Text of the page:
[Composer Richard] Rodgers was particularly annoyed by what seemed to him Hammerstein’s dilatory attitude when it came to writing lyrics. So his way of dealing with the situation would be to punish his partner with silence when the long-awaited lyrics finally arrived. One of the most difficult songs Hammerstein ever wrote was “Hello, Young Lovers,” a poignant musing about a past love that is one of the high points of THE KING AND I. It took him five weeks of struggle, but he eventually had something he felt proud of. He sent the lyrics by special messenger to Rodgers, with instructions to wait for an answer, but no answer came. After four days, Rodgers called on another matter and, at the very end, said that, by the way, the lyrics were fine. Then he hung up. They were four of the most painful days of Hammerstein’s life. –from SOMEWHERE FOR ME, A BIOGRAPHY OF RICHARD RODGERS, by Meryle Secrest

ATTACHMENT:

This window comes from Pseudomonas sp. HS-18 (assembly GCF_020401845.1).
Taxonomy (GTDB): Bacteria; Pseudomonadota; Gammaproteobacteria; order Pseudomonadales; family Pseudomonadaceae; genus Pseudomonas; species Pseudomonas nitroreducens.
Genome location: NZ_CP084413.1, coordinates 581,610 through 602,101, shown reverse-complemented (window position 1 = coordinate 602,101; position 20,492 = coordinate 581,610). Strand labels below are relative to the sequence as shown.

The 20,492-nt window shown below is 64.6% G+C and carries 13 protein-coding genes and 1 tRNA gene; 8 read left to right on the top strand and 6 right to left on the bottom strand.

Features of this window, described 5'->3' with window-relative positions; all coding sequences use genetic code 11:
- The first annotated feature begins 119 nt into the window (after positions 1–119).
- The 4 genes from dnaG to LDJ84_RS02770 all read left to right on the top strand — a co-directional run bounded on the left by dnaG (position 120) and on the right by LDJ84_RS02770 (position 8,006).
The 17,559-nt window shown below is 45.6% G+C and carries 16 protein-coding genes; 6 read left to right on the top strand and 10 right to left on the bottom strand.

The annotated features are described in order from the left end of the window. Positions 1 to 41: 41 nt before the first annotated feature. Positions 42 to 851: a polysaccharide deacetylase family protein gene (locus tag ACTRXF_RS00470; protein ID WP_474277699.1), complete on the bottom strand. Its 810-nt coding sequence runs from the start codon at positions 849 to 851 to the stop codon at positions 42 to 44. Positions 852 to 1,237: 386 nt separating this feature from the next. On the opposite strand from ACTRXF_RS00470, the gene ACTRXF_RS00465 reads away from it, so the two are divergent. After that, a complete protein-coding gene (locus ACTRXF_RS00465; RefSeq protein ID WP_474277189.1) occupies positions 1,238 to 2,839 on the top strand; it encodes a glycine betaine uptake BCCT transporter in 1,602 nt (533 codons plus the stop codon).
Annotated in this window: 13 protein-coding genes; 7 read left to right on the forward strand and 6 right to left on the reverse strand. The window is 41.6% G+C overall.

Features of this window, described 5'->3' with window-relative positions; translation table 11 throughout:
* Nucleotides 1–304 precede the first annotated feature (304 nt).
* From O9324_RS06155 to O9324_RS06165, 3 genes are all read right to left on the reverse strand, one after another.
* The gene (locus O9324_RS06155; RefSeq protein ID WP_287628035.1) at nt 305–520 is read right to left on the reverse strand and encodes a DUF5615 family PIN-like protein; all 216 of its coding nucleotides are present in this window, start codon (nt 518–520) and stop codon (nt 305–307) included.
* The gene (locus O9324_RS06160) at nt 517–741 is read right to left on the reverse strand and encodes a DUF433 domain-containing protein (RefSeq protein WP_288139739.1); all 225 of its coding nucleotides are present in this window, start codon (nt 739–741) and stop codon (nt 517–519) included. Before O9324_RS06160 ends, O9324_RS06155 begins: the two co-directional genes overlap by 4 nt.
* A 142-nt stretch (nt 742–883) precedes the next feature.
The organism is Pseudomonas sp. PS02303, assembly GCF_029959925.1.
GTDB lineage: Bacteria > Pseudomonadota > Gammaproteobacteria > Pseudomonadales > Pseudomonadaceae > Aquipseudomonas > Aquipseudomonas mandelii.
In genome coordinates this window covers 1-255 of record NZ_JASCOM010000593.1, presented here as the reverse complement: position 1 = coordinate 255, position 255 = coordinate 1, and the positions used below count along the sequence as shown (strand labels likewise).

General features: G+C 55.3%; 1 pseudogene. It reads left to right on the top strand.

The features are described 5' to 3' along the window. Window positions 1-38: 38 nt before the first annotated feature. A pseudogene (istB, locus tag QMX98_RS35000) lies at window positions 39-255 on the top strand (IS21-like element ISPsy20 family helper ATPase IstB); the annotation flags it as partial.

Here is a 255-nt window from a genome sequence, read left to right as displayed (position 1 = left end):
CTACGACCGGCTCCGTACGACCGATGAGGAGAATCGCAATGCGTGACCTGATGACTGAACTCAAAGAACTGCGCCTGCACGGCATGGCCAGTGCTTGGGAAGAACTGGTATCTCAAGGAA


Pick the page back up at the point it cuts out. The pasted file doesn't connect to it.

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Of all the pre-R&R songs in popular music with “Hello” in the title, no doubt the one with the most staying power has been Rodgers and Hammerstein’s HELLO, YOUNG LOVERS. Thus, it is with that evergreen that we begin this selection of “Hello” songs:

Next, we turn from ever green to avian blue:

We close with a question (or two or three) for all you lovely ladies out there (but you must play the song to hear the questions):



I have never been able to discover anything disgraceful in being a colored man. But I have often found it inconvenient. –Bert Williams

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Yesterday marked the 96th anniversary of the death of the great “colored” comedian Bert Williams, whose humorous 1920 song I WANT TO KNOW WHERE TOSTI WENT (WHEN HE SAID GOODBYE) appeared in my last post. You can learn a bit more about this pioneering black entertainer in the racist America of the late 1800s/early 1900s by clicking here: https://www.loc.gov/item/ihas.200038860/

To commemorate the anniversary of the day Bert Williams said “Goodbye forever,” I thought I would extend that post’s theme with a curtain call of several later “goodbye” songs from America’s Golden Age of Popular Music (if not yet America’s Golden Age of race relations). Just a little something to keep in mind, every time we say goodbye (courtesy of Cole Porter):